In terms of section 104 of the Tax Administration Act No. 28 of 2011 (“the TAA”),  a taxpayer who is aggrieved by an assessment made in respect of that taxpayer may object to the assessment. Furthermore, in terms of section 106 of the TAA, SARS must consider a valid objection in the manner and within the period prescribed under the TAA and the rules promulgated under section 103 of the TAA, prescribing the procedures to be followed in lodging an objection and appeal against an assessment or decision subject to objection and appeal (“the Rules”).

Under Rule 7(2) a taxpayer who  lodges an objection must complete the prescribed form in full and specify the grounds of objection in detail including the part or specific amount of the disputed assessment objected to, which grounds of assessment are disputed and the documents required to substantiate the grounds of objection that the taxpayer has not previously delivered to SARS for purposes of the disputed assessment.

If a taxpayer has delivered an objection which does not comply with the requirements of subrule (2), SARS may, in terms of Rule 7(4), regard the objection as invalid and must notify the taxpayer of the ground for invalidity within 30 days of the delivery of the invalid objection and the taxpayer may within 20 days following delivery of the notice submit a new objection.

It is therefore critical that taxpayers ensure that they complete the prescribed forms (namely form NOO or ADR1) in full and specify their grounds of objection in full as required under Rule 7(2) to avoid having their objections being regarded as being invalid by SARS, as this causes a delay in the dispute resolution process.

However, Rule 7 does not address the situation where the taxpayer may not be in agreement with the SARS notice of invalidity if the taxpayer is legitimately of the view that the requirements of subrule (2) have been complied with. It is submitted that the Rules are deficient in this regard, as they do not afford taxpayers the right to object where they are of the view that SARS’s decision to regard the objection as invalid is wrong.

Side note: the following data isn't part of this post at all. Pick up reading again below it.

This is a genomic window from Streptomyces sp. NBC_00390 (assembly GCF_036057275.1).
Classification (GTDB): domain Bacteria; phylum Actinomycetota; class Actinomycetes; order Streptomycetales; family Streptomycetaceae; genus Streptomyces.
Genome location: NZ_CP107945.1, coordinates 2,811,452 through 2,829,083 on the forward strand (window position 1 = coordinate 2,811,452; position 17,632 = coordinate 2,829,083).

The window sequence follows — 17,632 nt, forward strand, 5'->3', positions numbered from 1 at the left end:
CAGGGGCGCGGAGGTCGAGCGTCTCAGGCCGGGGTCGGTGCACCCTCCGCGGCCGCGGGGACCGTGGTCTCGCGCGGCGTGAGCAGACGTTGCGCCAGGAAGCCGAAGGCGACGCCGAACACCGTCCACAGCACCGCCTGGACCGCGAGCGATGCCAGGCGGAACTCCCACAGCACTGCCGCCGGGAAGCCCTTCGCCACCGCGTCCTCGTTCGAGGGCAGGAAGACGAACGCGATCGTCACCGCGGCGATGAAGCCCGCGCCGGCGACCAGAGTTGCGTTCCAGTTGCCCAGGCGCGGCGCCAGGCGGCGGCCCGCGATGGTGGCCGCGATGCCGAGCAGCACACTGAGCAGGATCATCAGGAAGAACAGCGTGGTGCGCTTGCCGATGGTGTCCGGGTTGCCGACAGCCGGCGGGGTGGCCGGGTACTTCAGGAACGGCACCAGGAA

Taxpayers therefore only have the option of making an application to the Tax Court under Rule 52(2)(b) of the Rules for an order that the objection is valid. In trying to avoid the route of having to make an application to Tax Court - which can lead to considerable delays in finalizing the main dispute - for an order that the objection is valid taxpayers have in some instances addressed correspondence providing reasons to SARS why they are of the view that their objection is valid but have failed to elicit a response from SARS as the Rules do not prescribe any period or obligation on SARS to respond to such correspondence.

What is also of major concern, is that SARS is issuing the notices of invalid objection even after the 30 day period prescribed in Rule 7(4) has passed. This causes unnecessary delays in finalizing the dispute and is very prejudicial to taxpayers as taxpayers have to resubmit their objections when they had a legitimate expectation that their objection is valid and is being dealt with accordingly by SARS.

It is therefore important that SARS exercises its discretionary powers to regard an objection as invalid very carefully, and likewise, taxpayers should be meticulous in preparing their objections so as to avoid unnecessary delays in the resolution of their disputes with SARS.